A Republican Senate leader on Thursday said “about a dozen” GOP candidates could beat Hillary Clinton in 2016.

Sen. John BarrassoJohn Anthony BarrassoThe 14 GOP senators who voted against Trump’s immigration framework Overnight Energy: Senate panel advances Trump pick for EPA No. 2 | Pruitt questions ‘assumptions’ on climate | Dems want Pruitt recused from climate rule review Senate panel advances Trump pick for No. 2 official at EPA MORE (Wyo.), the No. 4-ranked Republican in the upper chamber, expressed a lot of confidence in what is sure to be a crowded GOP field.

During an interview on C-SPAN’s “Newsmakers” program, Barrasso pointed out that there are GOP senators, governors and others who are considering running for president. The 61-year-old lawmaker indicated foreign policy will be a leading issue in 2016, which he said would be an advantage for the GOP.

Barrasso said it’s unlikely he will endorse a candidate in the GOP presidential primary.

The two-term senator was more cautious on the 2014 election. Asked what are the chances the GOP will take back the Senate, Barrasso replied, “It’s much too early to tell.”

The map for Republicans has expanded, and the “opportunities are there” for the GOP to pick up the six seats they need to flip the Senate, Barrasso said. Yet, the election is still a ways off, he added.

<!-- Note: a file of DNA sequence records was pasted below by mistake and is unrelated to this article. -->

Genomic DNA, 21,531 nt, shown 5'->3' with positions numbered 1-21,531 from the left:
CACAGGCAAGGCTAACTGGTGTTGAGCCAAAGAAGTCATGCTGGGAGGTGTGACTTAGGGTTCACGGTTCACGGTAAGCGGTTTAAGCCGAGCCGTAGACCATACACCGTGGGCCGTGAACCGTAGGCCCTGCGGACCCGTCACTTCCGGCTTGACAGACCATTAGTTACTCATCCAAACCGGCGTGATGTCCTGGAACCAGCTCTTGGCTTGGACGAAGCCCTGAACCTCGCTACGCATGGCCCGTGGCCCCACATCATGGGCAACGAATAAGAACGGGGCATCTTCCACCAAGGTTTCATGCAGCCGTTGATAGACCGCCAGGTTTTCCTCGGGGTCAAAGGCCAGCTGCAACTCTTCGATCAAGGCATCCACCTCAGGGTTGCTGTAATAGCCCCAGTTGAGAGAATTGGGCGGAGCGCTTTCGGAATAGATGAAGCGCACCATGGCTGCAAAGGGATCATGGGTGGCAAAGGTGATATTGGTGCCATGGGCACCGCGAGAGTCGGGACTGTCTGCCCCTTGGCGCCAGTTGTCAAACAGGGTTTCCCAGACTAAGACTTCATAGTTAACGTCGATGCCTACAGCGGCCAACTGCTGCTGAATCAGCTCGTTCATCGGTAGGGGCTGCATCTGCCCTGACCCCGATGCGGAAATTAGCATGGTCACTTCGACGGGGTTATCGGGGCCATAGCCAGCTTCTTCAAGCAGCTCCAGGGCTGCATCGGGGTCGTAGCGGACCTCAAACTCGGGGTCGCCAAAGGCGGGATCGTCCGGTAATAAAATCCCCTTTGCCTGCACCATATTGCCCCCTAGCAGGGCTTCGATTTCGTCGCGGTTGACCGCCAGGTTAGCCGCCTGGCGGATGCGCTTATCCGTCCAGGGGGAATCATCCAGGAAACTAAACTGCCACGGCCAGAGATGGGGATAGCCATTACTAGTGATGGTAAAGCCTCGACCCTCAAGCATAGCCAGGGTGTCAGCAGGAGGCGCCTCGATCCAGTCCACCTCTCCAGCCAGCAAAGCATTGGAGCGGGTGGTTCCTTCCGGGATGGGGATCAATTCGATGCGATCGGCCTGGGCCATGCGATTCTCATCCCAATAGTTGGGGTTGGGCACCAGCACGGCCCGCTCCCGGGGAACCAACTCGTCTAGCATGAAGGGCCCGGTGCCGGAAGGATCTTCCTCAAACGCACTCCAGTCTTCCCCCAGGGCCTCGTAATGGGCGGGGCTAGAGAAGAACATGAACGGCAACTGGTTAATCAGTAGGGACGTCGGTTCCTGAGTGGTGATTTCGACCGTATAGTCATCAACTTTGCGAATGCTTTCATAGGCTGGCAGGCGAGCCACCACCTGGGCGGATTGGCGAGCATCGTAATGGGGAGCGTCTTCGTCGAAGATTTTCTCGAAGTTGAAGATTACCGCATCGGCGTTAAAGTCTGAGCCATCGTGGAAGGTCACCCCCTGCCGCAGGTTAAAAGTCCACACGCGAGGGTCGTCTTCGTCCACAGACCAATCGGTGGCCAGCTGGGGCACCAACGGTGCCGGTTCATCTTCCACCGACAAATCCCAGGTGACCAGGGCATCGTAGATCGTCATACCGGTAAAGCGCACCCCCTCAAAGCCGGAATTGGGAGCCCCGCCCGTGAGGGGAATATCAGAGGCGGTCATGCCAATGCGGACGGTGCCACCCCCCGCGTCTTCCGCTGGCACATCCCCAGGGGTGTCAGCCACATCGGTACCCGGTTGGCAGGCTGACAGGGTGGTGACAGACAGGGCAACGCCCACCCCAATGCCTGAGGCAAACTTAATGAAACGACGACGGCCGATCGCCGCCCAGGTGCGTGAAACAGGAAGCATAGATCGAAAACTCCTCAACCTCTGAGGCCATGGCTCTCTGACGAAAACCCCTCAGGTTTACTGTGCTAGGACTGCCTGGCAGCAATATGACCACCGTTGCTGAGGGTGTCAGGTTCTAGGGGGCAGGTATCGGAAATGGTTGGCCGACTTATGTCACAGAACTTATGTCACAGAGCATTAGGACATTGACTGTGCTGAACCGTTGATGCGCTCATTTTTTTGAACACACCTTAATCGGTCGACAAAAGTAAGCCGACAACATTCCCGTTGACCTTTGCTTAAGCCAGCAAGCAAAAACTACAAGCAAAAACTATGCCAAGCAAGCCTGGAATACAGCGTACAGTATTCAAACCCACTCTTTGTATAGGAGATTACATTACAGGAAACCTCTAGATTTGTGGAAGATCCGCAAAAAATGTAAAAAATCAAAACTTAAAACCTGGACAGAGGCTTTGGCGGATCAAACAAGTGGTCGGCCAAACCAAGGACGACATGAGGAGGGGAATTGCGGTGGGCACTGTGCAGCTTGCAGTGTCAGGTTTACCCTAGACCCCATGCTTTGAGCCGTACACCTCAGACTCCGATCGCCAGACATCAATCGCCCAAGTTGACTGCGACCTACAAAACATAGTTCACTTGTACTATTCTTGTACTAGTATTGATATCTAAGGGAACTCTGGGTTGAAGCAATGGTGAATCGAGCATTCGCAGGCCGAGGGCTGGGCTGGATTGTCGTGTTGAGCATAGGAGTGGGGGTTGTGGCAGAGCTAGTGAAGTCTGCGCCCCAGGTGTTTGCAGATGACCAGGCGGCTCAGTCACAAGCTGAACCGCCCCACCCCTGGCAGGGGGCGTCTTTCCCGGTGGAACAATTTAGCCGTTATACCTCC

Bergdahl prisoner swap 

Barrasso strongly criticized the Obama administration’s recent trade of Sgt. Bowe Bergdahl for five Taliban leaders that were released from the Guantánamo Bay military facility. He ripped the administration for not notifying Congress beforehand, as is required by a law that Obama signed.

“The White House didn’t really think it through,” he said.

Sen. Lindsey Graham (R-S.C.) has said impeachment should be on the table if Obama makes another similar deal.

Barrasso wouldn’t go that far, but said, “The administration needs to follow the law.”


Barrasso said the nation’s immigration reform laws need to be reformed, but indicated that a GOP-led Senate wouldn’t pass a comprehensive bill.

A “piece by piece” approach to immigration is preferable, Barrasso said.

The Barrasso interview will air Sunday on C-SPAN at 10 a.m. and 6 p.m.